Shelley and John Keats had a cordial relationship, but were never close friends. Each read the other’s work, but did not particularly admire it. When Shelley received Keats’s final collection in late 1820 he did not think much of most of the poems. The odes, ‘Lamia’, ‘Isabella’, ‘The Eve of St. Agnes’ he considered ‘insignificant enough’ and ‘worth little’. He did, however, think highly of the unfinished ‘Hyperion’. ‘I dare say you have not had time to read it’, he wrote to Peacock, ‘but it is certainly an astonishing piece of writing, and gives me a conception of Keats which I confess I had not before’.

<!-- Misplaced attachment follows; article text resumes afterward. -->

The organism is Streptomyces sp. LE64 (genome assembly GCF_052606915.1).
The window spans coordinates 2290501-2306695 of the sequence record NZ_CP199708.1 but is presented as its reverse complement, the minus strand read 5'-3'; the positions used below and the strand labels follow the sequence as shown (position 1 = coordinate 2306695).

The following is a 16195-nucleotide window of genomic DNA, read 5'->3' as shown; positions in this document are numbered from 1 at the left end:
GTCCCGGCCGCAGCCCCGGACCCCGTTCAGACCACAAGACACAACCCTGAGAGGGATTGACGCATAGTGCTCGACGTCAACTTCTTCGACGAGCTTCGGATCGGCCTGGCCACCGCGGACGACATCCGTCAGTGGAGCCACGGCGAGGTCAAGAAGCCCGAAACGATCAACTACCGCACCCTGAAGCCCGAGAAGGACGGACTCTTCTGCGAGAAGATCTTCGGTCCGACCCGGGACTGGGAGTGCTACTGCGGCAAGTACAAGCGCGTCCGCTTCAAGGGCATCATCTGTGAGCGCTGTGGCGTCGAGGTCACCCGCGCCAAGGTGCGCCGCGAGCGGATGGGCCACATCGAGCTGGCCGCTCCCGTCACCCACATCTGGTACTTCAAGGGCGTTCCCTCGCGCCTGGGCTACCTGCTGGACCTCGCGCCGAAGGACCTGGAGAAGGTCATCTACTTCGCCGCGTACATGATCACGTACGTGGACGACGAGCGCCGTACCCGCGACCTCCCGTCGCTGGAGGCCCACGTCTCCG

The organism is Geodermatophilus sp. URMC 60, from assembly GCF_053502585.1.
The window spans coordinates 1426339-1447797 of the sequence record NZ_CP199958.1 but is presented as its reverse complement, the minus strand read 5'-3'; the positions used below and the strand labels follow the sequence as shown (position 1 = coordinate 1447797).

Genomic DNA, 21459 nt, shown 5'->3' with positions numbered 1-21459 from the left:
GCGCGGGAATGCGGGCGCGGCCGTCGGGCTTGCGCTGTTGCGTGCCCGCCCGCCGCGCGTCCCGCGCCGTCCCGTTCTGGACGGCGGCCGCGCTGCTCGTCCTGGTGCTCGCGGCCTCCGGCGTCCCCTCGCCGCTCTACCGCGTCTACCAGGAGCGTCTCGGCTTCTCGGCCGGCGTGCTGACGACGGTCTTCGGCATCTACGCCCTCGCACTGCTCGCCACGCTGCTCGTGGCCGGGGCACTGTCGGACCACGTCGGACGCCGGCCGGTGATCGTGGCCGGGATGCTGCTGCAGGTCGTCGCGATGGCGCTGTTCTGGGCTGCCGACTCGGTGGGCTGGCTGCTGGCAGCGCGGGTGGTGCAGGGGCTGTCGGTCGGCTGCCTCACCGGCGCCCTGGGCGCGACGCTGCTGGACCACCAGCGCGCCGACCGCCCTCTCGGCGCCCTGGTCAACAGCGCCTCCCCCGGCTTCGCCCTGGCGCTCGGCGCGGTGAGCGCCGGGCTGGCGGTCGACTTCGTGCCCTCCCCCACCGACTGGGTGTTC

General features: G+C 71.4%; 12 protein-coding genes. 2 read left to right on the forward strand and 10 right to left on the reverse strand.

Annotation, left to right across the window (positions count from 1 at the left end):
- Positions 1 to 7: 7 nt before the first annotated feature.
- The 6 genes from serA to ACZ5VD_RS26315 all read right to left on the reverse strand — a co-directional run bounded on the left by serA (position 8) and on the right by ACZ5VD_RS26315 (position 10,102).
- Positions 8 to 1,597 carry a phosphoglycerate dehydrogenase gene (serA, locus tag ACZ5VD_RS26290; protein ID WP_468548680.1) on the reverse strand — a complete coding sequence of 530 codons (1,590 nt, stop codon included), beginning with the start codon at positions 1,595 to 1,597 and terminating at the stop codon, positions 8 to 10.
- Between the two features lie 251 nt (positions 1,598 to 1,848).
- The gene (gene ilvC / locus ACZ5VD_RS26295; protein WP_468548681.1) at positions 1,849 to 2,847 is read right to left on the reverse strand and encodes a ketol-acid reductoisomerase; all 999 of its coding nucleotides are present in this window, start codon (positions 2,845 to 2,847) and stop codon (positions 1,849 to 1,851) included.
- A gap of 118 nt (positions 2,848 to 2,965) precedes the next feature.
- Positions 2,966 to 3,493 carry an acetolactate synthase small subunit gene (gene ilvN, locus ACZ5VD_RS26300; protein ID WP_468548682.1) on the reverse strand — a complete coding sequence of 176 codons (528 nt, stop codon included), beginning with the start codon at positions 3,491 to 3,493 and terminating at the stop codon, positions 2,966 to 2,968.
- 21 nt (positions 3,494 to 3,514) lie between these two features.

In 1858 E.J. Trelawny recalled identifying Shelley’s body from an edition of Sophocles in one jacket pocket and a copy of Keats’s poems in the other, ‘doubled back, as if the reader, in the act of reading, had hastily thrust it away’.